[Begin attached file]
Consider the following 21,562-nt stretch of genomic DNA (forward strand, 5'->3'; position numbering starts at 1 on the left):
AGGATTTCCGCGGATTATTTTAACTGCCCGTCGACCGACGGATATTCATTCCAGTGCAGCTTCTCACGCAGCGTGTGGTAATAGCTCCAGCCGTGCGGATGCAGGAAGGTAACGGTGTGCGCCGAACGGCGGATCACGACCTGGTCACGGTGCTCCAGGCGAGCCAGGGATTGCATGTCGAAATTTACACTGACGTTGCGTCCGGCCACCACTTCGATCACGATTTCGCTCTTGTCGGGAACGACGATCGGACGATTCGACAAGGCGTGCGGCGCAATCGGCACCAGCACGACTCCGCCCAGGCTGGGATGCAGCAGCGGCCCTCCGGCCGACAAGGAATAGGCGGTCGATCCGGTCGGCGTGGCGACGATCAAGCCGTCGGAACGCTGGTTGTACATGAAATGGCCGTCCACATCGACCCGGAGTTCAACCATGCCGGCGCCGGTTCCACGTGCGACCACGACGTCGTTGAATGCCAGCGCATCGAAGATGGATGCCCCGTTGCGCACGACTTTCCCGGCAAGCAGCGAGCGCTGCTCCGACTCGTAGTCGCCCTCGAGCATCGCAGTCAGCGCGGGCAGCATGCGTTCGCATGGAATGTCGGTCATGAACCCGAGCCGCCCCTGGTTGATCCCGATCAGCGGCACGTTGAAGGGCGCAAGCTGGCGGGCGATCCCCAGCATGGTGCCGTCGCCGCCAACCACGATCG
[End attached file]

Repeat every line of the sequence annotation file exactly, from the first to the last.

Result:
Consider the following 21,562-nt stretch of genomic DNA (forward strand, 5'->3'; position numbering starts at 1 on the left):
AGGATTTCCGCGGATTATTTTAACTGCCCGTCGACCGACGGATATTCATTCCAGTGCAGCTTCTCACGCAGCGTGTGGTAATAGCTCCAGCCGTGCGGATGCAGGAAGGTAACGGTGTGCGCCGAACGGCGGATCACGACCTGGTCACGGTGCTCCAGGCGAGCCAGGGATTGCATGTCGAAATTTACACTGACGTTGCGTCCGGCCACCACTTCGATCACGATTTCGCTCTTGTCGGGAACGACGATCGGACGATTCGACAAGGCGTGCGGCGCAATCGGCACCAGCACGACTCCGCCCAGGCTGGGATGCAGCAGCGGCCCTCCGGCCGACAAGGAATAGGCGGTCGATCCGGTCGGCGTGGCGACGATCAAGCCGTCGGAACGCTGGTTGTACATGAAATGGCCGTCCACATCGACCCGGAGTTCAACCATGCCGGCGCCGGTTCCACGTGCGACCACGACGTCGTTGAATGCCAGCGCATCGAAGATGGATGCCCCGTTGCGCACGACTTTCCCGGCAAGCAGCGAGCGCTGCTCCGACTCGTAGTCGCCCTCGAGCATCGCAGTCAGCGCGGGCAGCATGCGTTCGCATGGAATGTCGGTCATGAACCCGAGCCGCCCCTGGTTGATCCCGATCAGCGGCACGTTGAAGGGCGCAAGCTGGCGGGCGATCCCCAGCATGGTGCCGTCGCCGCCAACCACGATCG